Microbial engineering for the production of C2–C6 organic acids†
Covering: up to the end of 2020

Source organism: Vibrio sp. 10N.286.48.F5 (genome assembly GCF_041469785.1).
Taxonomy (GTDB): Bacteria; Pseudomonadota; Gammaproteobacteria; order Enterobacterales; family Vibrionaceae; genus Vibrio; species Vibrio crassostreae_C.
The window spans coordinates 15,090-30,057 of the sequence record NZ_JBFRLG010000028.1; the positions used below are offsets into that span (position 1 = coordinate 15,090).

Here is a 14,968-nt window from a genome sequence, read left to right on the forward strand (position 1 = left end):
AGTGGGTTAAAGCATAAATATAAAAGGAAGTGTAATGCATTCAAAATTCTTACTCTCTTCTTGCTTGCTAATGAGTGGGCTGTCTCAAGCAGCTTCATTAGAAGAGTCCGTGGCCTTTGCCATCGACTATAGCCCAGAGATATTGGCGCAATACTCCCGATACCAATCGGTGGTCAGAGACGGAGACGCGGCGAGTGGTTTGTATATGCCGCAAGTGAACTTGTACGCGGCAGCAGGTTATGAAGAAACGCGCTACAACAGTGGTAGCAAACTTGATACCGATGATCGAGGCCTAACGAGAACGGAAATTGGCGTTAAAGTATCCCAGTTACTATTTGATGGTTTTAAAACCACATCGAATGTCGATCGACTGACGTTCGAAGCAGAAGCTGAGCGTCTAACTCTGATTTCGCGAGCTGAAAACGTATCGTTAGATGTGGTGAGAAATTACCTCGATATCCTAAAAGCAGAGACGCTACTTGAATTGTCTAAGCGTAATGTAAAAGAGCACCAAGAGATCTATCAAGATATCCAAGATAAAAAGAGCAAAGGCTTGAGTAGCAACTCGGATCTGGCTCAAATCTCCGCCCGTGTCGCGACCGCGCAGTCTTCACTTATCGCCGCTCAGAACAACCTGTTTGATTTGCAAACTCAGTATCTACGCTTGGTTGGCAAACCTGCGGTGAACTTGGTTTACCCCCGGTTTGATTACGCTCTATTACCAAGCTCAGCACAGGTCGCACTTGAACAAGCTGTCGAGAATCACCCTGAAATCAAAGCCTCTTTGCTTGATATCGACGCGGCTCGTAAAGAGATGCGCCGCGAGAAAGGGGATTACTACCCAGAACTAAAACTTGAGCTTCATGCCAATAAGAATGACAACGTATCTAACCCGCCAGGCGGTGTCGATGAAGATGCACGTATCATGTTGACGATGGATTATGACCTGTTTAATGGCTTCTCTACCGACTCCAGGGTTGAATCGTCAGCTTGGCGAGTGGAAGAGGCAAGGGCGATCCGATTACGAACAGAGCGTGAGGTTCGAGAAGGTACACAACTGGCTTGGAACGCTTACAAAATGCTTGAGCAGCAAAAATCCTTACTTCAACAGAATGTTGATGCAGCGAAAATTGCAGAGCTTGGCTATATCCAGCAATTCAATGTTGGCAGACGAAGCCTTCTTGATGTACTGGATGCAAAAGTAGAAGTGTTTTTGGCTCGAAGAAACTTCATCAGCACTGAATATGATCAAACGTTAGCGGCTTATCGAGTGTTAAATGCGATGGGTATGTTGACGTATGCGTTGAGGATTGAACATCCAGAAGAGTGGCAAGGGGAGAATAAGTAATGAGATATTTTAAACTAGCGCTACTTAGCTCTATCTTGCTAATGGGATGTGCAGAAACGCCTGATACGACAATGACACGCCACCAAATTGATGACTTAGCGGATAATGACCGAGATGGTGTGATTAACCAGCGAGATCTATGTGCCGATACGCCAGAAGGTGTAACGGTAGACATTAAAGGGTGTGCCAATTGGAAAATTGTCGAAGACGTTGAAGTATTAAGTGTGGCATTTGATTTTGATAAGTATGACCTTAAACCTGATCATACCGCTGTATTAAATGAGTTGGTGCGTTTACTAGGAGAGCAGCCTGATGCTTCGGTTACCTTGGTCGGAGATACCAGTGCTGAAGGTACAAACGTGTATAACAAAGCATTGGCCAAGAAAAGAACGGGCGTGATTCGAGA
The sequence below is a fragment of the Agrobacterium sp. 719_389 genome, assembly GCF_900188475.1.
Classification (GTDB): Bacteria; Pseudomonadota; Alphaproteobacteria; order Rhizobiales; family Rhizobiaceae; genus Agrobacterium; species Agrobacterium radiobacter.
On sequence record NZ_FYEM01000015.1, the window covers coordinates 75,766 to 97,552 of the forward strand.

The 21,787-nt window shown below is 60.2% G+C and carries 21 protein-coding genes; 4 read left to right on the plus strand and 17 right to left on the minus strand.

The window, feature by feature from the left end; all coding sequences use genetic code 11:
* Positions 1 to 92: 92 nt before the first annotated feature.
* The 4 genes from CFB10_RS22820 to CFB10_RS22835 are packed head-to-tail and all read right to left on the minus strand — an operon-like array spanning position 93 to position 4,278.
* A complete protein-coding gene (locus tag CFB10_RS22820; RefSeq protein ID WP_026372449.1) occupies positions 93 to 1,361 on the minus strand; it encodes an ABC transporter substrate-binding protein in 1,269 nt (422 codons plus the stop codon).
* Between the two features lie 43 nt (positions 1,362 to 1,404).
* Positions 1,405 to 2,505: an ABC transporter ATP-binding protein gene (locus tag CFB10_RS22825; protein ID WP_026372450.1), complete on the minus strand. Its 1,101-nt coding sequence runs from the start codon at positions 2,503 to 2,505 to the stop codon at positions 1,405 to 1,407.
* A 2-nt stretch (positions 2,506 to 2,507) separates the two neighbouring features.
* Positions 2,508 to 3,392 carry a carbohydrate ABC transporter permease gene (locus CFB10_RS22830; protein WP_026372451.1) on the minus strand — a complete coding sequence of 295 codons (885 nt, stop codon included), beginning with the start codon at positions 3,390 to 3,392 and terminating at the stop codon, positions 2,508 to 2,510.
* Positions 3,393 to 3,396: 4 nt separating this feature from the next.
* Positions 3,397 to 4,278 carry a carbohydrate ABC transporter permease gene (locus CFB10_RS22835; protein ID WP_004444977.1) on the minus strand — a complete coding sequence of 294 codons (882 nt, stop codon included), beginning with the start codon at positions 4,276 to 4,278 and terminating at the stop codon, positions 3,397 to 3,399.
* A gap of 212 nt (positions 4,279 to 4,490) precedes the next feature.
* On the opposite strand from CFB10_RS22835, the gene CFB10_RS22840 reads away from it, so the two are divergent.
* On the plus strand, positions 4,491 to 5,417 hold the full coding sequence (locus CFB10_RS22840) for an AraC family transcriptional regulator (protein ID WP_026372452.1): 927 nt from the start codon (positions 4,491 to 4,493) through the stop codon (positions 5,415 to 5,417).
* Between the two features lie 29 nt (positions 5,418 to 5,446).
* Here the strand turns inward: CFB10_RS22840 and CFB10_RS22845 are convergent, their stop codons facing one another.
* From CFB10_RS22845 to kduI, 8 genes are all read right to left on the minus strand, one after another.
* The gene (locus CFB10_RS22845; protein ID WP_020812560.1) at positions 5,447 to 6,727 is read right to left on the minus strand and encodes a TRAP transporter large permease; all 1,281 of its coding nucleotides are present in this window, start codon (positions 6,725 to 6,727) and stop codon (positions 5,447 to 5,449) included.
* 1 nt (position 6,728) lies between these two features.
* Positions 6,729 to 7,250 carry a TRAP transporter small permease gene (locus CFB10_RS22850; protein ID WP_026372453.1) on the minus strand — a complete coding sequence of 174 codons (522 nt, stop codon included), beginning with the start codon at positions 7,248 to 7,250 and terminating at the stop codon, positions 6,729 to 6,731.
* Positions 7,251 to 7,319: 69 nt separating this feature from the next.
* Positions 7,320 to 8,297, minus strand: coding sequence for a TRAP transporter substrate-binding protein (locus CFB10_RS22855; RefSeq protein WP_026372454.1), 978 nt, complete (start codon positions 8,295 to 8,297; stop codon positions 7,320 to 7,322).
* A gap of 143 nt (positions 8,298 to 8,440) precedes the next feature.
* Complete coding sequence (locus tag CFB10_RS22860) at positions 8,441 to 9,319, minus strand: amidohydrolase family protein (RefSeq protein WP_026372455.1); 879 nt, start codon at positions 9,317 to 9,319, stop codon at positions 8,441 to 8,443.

Organic acids, as building block compounds, have been widely used in food, pharmaceutical, plastic, and chemical industries. Until now, chemical synthesis is still the primary method for industrial-scale organic acid production. However, this process encounters some inevitable challenges, such as depletable petroleum resources, harsh reaction conditions and complex downstream processes. To solve these problems, microbial cell factories provide a promising approach for achieving the sustainable production of organic acids. However, some key metabolites in central carbon metabolism are strictly regulated by the network of cellular metabolism, resulting in the low productivity of organic acids. Thus, multiple metabolic engineering strategies have been developed to reprogram microbial cell factories to produce organic acids, including monocarboxylic acids, hydroxy carboxylic acids, amino carboxylic acids, dicarboxylic acids and monomeric units for polymers. These strategies mainly center on improving the catalytic efficiency of the enzymes to increase the conversion rate, balancing the multi-gene biosynthetic pathways to reduce the byproduct formation, strengthening the metabolic flux to promote the product biosynthesis, optimizing the metabolic network to adapt the environmental conditions and enhancing substrate utilization to broaden the substrate spectrum. Here, we describe the recent advances in producing C2–C6 organic acids by metabolic engineering strategies. In addition, we provide new insights as to when, what and how these strategies should be taken. Future challenges are also discussed in further advancing microbial engineering and establishing efficient biorefineries.